“I went to university in 1998, but I never really left,” she said. “I love to visit Cornwall now, and the city really looks great.”

She said friends from out of town who visit with her here are impressed with the array of options that benefit people who enjoy being outdoors.

“As someone who visits now, I’ve noticed the park lands and they are really great.”

Her favourite memories of being a Cornwallite?

“The creativity of the community,” she said. “It was great to be a young person with all of that around you. I keep in touch with a lot of the people I met when I was in drama and vocal.

“They were so welcoming.”


Life is good for Joel Derouin, thank you very much.

The transplanted Los Angelino who was born and raised in Cornwall has carved a niche for himself among the glitz and glamour of Hollywood and all things showbiz.

This year his resume reads like a who’s-who in blockbuster movie scores for the famed violinist. Inside Out (Pixar), Tomorrowland (starring George Clooney), Jurassic World, Bridge of Spies (Steve Spielberg, directing) and Ted 2 (from Family Guy’s Seth MacFarlane) can all be counted as films that Derouin will have his performances attached to.

That’s in addition to a slew of other HUGE names with whom he has worked, including Eric Clapton, Sheryl Crow, Marvin Gaye, Stevie Nicks, Barbra Streisand and even Michael Bublé.

Not bad for a guy who started his musical journey playing in Cornwall locales with the Clifton Brothers band.

But as Derouin explains it, it was likely to happen anyway because if someone had approached that young musician in Cornwall years ago and said his life would evolve this way the response would have been simple: “You’re right,” he said.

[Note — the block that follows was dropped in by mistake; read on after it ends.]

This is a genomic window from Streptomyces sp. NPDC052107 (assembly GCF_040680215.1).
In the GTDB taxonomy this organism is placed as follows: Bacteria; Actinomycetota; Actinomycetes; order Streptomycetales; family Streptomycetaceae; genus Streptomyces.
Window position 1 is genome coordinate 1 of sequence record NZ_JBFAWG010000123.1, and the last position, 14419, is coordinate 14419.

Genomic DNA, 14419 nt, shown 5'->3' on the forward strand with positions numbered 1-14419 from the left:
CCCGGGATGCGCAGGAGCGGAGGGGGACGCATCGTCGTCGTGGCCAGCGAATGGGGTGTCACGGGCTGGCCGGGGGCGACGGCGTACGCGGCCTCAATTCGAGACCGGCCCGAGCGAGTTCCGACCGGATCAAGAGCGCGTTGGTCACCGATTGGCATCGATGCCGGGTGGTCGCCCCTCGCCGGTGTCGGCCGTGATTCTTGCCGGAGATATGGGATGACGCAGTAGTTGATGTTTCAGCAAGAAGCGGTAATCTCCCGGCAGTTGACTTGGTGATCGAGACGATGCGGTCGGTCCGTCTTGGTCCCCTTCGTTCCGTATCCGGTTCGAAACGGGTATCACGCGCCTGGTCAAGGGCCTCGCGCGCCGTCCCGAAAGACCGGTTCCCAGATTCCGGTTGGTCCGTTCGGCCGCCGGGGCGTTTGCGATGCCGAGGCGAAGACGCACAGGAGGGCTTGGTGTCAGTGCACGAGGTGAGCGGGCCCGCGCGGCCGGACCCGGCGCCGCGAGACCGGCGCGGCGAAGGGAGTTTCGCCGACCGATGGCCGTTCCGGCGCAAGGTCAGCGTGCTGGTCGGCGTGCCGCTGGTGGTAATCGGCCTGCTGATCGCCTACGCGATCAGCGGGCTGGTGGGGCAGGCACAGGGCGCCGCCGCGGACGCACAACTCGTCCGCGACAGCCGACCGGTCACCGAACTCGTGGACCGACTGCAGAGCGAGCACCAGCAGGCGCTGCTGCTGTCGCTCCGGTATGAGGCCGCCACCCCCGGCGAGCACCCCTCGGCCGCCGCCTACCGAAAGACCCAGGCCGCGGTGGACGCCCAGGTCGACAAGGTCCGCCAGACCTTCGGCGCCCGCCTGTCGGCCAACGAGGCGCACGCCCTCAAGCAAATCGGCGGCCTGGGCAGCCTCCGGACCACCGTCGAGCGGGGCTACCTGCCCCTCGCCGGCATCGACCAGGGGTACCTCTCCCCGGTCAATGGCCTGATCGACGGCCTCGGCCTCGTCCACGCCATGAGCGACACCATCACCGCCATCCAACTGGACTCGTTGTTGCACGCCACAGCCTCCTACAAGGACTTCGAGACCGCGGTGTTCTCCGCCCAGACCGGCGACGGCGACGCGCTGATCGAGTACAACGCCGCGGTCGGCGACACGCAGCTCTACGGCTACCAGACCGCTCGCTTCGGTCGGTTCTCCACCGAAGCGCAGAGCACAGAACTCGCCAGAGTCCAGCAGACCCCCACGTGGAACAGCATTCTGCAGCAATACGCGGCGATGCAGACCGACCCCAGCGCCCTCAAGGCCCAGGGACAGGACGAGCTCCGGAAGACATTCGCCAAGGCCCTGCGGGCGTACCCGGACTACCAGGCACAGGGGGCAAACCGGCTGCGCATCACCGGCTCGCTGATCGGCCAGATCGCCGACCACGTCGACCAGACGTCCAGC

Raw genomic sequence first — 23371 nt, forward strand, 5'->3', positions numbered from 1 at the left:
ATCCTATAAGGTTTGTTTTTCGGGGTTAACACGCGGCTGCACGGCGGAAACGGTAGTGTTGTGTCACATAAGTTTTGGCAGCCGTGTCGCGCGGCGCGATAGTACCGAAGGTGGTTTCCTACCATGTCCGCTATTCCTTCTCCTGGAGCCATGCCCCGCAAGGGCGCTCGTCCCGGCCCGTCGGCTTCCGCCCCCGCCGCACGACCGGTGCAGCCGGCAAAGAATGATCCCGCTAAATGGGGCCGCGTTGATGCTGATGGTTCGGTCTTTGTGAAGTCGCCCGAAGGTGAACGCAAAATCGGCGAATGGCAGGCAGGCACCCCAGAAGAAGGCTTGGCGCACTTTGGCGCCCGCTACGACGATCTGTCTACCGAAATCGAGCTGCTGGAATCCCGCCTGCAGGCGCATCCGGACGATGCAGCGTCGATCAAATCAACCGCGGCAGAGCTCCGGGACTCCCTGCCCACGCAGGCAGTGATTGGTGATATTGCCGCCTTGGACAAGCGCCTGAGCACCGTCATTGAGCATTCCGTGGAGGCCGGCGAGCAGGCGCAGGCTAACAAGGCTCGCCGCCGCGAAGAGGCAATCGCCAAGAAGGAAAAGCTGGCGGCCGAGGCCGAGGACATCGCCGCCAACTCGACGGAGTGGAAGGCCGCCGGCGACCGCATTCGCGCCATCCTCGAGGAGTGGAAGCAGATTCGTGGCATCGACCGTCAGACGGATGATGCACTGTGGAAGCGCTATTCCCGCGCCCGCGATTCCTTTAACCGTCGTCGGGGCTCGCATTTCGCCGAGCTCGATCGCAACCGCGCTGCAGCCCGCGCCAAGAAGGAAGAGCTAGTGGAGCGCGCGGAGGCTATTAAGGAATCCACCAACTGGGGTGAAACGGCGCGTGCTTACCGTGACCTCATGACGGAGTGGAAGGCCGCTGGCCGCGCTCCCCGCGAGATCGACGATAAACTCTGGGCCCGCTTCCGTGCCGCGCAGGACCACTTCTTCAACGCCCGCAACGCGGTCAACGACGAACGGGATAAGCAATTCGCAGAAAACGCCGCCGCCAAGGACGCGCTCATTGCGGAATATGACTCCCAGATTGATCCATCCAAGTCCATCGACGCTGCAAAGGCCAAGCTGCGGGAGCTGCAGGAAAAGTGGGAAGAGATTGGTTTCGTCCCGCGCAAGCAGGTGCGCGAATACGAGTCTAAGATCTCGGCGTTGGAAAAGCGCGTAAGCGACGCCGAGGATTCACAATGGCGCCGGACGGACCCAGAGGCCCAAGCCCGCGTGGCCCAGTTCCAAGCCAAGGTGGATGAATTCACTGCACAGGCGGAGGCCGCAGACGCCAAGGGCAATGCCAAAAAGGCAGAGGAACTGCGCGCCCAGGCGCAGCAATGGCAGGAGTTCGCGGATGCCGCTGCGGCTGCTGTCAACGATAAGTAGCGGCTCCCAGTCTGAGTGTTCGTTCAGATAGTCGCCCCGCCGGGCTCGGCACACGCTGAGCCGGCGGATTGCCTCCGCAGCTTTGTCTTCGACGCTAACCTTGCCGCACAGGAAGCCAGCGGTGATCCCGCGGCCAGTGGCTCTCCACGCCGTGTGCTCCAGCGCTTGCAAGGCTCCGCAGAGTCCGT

“I felt I had so much more to discover,” Derouin continued, adding the experiences he had in Cornwall, and the variety of music he played, help set him up for later life. “It was really the different styles of music that helped me to be what I am today.”

What he is, is one of the most sought after studio musicians in the game.

He has provided music for many popular animated movies and television shows, including Disney and Pixar’s Cars and Up; Disney’s Planes; Fox’s The Simpsons, American Dad and Family Guy; and the classic Warner Bros. cartoons. His other film credits include acting as concert master for Anchorman 2: The Legend Continues, Ted, Eragon and Lemony Snicket’s A Series of Unfortunate Events; and playing violin on dozens of motion picture soundtracks, including Epic, Oblivion, Men in Black 3 and Watchmen.

But Derouin hasn’t forgotten his roots. He credits accomplished Canadian violinist Rosemonde Laberge for helping cement his life in music, and Derouin returns to the Cornwall area as much as possible to his family’s “sanctuary” on Hamilton Island.

Derouin is married to his wife Navda and has two daughters, Camille and Carmen.

“I’m still great friends with people from Cornwall that I grew up with,” he said.

Share this article